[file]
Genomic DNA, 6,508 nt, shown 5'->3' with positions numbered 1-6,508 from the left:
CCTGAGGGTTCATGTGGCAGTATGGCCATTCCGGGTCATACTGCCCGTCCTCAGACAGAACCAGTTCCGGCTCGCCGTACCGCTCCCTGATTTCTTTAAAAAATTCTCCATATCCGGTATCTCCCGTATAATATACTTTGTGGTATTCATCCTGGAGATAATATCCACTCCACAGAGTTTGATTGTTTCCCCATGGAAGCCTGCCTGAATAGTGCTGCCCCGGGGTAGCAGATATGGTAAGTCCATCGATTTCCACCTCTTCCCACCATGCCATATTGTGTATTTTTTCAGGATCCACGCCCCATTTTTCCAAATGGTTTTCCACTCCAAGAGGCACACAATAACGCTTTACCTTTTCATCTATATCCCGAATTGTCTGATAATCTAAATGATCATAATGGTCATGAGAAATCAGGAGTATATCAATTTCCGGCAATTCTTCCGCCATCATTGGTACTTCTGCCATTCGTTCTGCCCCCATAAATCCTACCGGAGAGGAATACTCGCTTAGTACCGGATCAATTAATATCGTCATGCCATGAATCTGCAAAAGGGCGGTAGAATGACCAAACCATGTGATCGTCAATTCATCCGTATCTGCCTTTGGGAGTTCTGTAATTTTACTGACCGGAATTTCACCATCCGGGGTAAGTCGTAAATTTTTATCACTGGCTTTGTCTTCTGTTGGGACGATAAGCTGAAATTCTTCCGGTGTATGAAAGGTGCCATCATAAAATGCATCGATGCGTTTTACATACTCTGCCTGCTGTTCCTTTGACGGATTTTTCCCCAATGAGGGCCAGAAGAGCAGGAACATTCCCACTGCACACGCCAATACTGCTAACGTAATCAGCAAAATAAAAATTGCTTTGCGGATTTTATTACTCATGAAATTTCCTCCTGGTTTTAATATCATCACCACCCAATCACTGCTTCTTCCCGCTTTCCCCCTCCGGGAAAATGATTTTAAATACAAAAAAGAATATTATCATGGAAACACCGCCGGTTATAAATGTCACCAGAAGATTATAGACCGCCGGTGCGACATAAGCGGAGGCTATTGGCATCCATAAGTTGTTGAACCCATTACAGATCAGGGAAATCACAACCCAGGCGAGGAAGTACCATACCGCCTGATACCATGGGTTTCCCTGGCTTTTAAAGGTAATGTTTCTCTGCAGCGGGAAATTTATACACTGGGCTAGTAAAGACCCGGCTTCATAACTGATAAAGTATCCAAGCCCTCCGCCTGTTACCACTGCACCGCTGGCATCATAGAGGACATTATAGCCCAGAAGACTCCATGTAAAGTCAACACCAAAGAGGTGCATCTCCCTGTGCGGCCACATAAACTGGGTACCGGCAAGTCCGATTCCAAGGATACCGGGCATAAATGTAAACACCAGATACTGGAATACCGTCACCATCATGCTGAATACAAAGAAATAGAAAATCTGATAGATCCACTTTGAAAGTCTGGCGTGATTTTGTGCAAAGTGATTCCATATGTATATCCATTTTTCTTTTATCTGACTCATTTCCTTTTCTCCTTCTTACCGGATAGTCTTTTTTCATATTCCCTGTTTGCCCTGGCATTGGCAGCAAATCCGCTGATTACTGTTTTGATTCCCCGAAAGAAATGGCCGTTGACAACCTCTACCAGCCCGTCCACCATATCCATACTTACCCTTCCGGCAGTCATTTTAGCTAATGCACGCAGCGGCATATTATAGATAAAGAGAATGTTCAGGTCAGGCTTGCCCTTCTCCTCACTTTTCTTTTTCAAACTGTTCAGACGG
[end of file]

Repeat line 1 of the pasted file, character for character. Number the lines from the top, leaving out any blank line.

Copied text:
Genomic DNA, 6,508 nt, shown 5'->3' with positions numbered 1-6,508 from the left: